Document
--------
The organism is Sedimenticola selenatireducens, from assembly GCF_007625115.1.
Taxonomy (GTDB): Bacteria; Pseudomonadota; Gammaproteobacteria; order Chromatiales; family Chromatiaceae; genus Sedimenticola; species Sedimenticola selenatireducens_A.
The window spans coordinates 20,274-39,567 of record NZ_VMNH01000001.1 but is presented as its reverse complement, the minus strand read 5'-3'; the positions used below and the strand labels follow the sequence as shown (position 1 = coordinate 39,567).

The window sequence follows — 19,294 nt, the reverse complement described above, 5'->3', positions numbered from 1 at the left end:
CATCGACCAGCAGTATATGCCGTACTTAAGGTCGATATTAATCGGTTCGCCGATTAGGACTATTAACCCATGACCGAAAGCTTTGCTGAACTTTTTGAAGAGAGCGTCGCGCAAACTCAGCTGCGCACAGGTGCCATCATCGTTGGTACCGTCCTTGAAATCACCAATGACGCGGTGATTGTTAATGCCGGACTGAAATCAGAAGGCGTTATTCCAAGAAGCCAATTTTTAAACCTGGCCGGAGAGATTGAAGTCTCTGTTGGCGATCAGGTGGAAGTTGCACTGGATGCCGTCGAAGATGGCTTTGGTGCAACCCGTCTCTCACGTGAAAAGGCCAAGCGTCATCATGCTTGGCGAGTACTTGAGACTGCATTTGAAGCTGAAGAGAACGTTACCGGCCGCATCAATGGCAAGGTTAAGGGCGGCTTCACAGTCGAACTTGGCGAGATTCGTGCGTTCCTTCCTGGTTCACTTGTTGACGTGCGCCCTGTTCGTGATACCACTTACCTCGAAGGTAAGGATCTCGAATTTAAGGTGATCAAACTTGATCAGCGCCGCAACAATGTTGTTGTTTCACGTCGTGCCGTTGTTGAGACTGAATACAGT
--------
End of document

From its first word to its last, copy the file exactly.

The organism is Sedimenticola selenatireducens, from assembly GCF_007625115.1.
Taxonomy (GTDB): Bacteria; Pseudomonadota; Gammaproteobacteria; order Chromatiales; family Chromatiaceae; genus Sedimenticola; species Sedimenticola selenatireducens_A.
The window spans coordinates 20,274-39,567 of record NZ_VMNH01000001.1 but is presented as its reverse complement, the minus strand read 5'-3'; the positions used below and the strand labels follow the sequence as shown (position 1 = coordinate 39,567).

The window sequence follows — 19,294 nt, the reverse complement described above, 5'->3', positions numbered from 1 at the left end:
CATCGACCAGCAGTATATGCCGTACTTAAGGTCGATATTAATCGGTTCGCCGATTAGGACTATTAACCCATGACCGAAAGCTTTGCTGAACTTTTTGAAGAGAGCGTCGCGCAAACTCAGCTGCGCACAGGTGCCATCATCGTTGGTACCGTCCTTGAAATCACCAATGACGCGGTGATTGTTAATGCCGGACTGAAATCAGAAGGCGTTATTCCAAGAAGCCAATTTTTAAACCTGGCCGGAGAGATTGAAGTCTCTGTTGGCGATCAGGTGGAAGTTGCACTGGATGCCGTCGAAGATGGCTTTGGTGCAACCCGTCTCTCACGTGAAAAGGCCAAGCGTCATCATGCTTGGCGAGTACTTGAGACTGCATTTGAAGCTGAAGAGAACGTTACCGGCCGCATCAATGGCAAGGTTAAGGGCGGCTTCACAGTCGAACTTGGCGAGATTCGTGCGTTCCTTCCTGGTTCACTTGTTGACGTGCGCCCTGTTCGTGATACCACTTACCTCGAAGGTAAGGATCTCGAATTTAAGGTGATCAAACTTGATCAGCGCCGCAACAATGTTGTTGTTTCACGTCGTGCCGTTGTTGAGACTGAATACAGT